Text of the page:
View Final Report

  • 2017 Melbourne Forum: "From Big-Bang to Incrementalism"

    The Second Melbourne Forum, jointly organised by International IDEA and ConTransNet, focused on the magnitude of constitutional change. In terms of process, the Forum explored the choices between making a new constitution, with or without legal rupture; amending an existing Constitution; or avoiding, limiting or postponing formal constitutional change altogether. In relation to substance, the Forum considered how countries have approached major institutional change to the form of government (shifting between parliamentary, semi-presidential and presidential systems) and to the form of the state (shifting between a unitary and a federal or devolved system). This report collects together the contributions from scholars and practitioners from across the Asia-Pacific region on each of these themes.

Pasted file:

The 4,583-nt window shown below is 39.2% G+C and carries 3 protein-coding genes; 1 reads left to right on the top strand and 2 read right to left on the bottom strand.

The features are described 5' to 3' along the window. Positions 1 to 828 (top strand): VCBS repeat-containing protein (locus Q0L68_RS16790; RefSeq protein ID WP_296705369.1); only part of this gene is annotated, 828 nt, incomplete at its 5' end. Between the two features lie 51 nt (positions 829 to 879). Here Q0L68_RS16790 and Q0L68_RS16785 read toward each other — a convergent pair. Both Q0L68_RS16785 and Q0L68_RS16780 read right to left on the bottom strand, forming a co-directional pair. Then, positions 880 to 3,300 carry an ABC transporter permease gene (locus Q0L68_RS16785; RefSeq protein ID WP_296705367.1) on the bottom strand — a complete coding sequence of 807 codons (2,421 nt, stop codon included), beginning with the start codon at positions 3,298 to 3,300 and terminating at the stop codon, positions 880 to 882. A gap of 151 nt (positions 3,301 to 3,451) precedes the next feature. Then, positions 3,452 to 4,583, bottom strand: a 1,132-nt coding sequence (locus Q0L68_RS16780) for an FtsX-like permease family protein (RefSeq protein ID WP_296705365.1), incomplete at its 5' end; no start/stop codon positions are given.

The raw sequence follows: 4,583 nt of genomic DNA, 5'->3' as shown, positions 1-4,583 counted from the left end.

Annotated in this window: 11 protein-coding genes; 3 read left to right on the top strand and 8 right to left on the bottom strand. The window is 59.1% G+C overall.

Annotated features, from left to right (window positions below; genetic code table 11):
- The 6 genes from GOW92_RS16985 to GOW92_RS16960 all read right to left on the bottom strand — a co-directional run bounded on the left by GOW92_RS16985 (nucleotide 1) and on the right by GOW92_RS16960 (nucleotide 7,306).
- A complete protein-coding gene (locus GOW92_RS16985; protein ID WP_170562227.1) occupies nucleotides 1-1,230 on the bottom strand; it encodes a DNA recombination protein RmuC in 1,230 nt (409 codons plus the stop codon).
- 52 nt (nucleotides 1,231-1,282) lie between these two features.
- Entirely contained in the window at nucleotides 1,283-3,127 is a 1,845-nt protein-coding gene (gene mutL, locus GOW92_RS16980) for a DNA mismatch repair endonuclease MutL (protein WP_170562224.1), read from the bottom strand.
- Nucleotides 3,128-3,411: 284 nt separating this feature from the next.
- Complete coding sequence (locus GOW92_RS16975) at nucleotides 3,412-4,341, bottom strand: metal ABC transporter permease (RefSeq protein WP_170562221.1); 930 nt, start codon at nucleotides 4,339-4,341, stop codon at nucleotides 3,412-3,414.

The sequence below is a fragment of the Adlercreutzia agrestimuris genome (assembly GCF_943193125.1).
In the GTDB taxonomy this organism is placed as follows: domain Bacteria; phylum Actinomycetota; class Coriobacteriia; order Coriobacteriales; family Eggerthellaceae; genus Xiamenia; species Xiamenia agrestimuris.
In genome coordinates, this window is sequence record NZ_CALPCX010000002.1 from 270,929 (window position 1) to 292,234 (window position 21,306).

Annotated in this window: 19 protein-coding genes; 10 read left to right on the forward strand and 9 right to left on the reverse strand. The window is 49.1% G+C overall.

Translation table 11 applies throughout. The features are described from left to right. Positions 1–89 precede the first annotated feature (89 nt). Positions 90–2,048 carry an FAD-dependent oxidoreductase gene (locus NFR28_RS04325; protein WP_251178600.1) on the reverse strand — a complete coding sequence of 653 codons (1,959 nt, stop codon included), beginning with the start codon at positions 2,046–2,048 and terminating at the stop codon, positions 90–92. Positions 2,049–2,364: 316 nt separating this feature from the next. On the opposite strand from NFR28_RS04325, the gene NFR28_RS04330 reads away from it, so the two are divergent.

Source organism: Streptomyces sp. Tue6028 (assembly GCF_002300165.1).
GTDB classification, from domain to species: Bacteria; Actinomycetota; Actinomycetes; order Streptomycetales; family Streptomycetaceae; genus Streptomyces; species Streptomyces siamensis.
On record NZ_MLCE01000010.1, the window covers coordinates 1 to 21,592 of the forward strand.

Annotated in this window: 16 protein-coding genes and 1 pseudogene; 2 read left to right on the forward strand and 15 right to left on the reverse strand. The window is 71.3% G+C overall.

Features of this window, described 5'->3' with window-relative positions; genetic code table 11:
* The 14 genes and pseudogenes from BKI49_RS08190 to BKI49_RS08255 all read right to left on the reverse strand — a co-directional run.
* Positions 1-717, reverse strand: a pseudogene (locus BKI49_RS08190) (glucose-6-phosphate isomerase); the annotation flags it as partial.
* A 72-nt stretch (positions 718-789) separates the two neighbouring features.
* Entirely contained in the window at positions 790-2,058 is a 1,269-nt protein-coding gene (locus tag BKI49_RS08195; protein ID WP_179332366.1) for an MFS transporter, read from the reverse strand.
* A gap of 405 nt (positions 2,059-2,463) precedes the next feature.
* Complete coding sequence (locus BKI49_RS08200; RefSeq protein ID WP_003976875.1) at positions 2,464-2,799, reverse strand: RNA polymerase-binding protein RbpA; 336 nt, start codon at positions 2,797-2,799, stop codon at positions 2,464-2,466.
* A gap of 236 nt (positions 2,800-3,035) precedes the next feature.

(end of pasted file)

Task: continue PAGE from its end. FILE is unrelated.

View Final Report

  • 2016 Melbourne Forum: "Constitution Building in States with Territorially Based Societal Conflict"

    The Melbourne Forum on Constitution Building is an annual event co-hosted by the Constitution Transformation Network and International IDEA. The inaugural Melbourne Forum brought together leading academics and practitioners from across Asia and the Pacific to discuss constitution-building in contexts where there is territorially defined societal conflict. Some states in the region have well-established constitutions that were designed with an eye to managing societal conflict, in other states, constitution building is either underway or pending. This report captures insights from eleven polities in the Asia Pacific region, on the themes of federalism and devolution, special autonomy, constitution making processes and constitutional implementation.